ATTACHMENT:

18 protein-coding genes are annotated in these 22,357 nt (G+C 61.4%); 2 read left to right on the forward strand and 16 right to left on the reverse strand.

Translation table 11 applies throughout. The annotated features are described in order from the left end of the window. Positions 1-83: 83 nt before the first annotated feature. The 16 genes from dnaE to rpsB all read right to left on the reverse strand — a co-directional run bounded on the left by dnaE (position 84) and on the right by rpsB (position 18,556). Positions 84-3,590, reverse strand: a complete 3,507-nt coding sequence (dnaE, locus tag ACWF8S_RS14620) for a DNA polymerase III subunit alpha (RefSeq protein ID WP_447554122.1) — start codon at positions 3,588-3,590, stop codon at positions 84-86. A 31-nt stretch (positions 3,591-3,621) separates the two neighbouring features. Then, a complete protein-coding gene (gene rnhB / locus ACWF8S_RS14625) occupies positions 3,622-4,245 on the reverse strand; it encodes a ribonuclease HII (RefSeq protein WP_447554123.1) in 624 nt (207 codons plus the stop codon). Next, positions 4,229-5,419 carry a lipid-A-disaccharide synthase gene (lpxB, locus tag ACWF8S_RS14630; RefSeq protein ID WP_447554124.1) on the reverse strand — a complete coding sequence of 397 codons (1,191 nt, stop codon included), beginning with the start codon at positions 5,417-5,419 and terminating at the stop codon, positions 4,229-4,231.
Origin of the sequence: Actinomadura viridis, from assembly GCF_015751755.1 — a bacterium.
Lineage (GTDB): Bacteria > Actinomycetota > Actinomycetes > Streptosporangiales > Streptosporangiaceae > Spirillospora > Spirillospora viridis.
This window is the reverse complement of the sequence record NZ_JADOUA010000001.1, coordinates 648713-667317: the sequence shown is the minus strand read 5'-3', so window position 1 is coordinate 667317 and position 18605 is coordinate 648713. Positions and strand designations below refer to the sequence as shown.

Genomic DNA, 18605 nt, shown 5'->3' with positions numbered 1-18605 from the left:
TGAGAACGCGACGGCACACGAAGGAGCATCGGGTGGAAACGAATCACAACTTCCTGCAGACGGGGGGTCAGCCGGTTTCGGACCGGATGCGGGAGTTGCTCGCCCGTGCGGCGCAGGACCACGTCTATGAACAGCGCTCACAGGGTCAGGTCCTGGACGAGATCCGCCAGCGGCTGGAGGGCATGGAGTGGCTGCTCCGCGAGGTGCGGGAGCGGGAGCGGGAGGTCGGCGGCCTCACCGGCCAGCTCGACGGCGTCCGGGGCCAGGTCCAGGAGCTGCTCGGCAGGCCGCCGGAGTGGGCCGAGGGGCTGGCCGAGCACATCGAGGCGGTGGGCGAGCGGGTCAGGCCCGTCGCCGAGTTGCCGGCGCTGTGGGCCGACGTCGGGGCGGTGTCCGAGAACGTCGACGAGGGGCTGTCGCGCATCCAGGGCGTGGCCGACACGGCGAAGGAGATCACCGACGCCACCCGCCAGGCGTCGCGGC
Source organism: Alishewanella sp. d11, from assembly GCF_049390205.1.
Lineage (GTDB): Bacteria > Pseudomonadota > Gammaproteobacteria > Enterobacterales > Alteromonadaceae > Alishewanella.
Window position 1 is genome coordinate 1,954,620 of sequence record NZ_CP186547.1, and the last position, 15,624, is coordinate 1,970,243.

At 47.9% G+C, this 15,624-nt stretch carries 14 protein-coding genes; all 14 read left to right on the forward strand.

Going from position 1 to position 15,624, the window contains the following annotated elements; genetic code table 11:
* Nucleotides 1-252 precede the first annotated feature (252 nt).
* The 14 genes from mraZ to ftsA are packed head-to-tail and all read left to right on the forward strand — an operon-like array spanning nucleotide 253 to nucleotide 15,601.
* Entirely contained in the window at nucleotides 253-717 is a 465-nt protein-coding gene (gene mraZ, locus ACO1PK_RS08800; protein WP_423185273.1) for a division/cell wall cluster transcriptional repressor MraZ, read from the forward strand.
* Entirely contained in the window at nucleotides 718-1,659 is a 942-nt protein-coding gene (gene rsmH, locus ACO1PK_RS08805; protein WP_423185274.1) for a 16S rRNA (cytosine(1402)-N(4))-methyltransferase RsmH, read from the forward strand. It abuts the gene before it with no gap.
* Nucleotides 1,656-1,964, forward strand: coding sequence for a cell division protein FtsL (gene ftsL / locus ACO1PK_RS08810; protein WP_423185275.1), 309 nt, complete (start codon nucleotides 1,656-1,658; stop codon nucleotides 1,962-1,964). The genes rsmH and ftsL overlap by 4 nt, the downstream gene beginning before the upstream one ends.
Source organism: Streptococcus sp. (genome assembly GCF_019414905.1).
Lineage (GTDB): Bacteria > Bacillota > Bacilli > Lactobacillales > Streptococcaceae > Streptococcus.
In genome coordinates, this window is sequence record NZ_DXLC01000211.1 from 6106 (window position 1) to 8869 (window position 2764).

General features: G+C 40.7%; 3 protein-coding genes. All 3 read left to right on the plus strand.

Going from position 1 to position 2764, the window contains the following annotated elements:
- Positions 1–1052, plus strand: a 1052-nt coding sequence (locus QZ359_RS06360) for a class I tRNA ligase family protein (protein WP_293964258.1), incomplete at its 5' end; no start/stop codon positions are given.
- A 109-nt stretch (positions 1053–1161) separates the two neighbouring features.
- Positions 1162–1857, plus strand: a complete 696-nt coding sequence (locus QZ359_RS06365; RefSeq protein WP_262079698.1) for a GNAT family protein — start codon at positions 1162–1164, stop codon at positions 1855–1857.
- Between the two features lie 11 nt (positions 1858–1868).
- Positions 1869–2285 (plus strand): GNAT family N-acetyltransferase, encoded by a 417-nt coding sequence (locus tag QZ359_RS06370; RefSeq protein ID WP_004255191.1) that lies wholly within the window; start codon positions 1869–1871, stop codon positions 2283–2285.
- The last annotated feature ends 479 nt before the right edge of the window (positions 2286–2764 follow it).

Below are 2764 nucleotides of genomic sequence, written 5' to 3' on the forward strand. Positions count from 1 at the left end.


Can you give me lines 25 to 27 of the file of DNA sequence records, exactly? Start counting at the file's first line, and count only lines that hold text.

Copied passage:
- Positions 1162–1857, plus strand: a complete 696-nt coding sequence (locus QZ359_RS06365; RefSeq protein WP_262079698.1) for a GNAT family protein — start codon at positions 1162–1164, stop codon at positions 1855–1857.
- Between the two features lie 11 nt (positions 1858–1868).
- Positions 1869–2285 (plus strand): GNAT family N-acetyltransferase, encoded by a 417-nt coding sequence (locus tag QZ359_RS06370; RefSeq protein ID WP_004255191.1) that lies wholly within the window; start codon positions 1869–1871, stop codon positions 2283–2285.